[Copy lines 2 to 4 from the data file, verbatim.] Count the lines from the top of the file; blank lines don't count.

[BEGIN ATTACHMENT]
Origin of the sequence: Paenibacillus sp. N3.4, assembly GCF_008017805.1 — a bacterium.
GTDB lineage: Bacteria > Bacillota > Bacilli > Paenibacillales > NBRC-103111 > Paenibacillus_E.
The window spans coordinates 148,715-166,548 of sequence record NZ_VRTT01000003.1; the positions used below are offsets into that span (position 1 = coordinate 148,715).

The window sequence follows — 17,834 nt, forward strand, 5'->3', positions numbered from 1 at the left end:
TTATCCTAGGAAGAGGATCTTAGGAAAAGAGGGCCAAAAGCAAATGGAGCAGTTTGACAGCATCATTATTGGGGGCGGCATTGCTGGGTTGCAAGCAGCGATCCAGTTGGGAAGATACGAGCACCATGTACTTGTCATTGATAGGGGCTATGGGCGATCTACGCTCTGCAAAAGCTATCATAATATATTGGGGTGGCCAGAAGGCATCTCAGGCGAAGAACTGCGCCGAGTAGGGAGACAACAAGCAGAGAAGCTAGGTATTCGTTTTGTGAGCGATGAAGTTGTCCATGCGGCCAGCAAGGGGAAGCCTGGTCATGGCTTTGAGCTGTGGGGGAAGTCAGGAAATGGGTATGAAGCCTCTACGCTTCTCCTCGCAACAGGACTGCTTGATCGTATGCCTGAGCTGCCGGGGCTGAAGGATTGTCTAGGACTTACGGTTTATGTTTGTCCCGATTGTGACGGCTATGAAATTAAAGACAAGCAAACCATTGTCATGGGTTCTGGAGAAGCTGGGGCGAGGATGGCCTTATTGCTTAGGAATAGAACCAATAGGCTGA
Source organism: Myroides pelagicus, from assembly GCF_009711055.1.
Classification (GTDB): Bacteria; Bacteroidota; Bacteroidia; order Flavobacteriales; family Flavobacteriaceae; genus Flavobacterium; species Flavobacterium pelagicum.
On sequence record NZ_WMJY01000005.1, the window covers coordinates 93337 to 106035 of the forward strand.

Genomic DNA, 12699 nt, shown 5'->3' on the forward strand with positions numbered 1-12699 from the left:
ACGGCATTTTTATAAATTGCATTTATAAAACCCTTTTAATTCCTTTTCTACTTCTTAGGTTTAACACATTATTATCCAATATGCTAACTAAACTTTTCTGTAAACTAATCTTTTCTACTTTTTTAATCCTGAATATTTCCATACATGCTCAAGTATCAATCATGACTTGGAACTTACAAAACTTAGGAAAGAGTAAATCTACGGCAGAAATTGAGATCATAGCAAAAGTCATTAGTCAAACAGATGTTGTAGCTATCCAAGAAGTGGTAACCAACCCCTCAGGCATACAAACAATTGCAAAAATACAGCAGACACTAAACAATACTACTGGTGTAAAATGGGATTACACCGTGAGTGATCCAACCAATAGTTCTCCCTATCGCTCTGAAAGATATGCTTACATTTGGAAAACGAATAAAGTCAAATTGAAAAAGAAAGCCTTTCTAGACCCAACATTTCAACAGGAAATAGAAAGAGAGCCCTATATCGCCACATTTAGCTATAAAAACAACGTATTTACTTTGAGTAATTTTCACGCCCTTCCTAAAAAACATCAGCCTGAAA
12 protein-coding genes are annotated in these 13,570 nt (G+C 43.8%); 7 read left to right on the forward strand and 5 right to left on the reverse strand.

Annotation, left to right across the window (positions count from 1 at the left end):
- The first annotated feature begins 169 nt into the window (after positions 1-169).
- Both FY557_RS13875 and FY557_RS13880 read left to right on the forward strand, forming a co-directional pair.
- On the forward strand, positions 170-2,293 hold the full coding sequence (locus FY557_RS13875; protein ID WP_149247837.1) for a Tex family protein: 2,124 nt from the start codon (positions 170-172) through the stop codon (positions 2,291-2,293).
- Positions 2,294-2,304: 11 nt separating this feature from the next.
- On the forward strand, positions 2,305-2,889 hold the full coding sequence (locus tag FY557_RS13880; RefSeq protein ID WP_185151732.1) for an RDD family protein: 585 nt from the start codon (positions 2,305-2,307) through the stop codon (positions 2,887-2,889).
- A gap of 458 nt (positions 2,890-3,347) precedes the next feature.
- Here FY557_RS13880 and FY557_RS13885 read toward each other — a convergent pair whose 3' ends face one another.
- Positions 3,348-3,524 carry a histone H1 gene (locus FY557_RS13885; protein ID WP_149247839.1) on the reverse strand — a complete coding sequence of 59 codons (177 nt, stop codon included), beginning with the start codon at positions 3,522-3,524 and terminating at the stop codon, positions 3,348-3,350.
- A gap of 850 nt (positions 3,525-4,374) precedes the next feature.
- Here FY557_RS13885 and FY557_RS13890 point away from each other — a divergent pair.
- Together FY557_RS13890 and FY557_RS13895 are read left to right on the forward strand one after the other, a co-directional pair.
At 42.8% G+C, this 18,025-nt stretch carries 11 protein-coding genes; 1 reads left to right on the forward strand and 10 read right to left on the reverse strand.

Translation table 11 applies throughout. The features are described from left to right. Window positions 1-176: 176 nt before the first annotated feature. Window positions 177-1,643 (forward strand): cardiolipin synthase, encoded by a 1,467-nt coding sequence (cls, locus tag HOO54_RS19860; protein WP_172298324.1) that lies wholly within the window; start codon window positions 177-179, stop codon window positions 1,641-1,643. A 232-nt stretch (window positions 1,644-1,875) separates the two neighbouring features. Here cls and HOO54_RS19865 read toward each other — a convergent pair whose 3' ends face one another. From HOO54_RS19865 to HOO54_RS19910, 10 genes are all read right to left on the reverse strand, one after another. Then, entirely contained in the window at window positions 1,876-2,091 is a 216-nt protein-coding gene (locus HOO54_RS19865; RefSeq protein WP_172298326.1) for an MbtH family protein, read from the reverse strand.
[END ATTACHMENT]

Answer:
GTDB lineage: Bacteria > Bacillota > Bacilli > Paenibacillales > NBRC-103111 > Paenibacillus_E.
The window spans coordinates 148,715-166,548 of sequence record NZ_VRTT01000003.1; the positions used below are offsets into that span (position 1 = coordinate 148,715).

The window sequence follows — 17,834 nt, forward strand, 5'->3', positions numbered from 1 at the left end: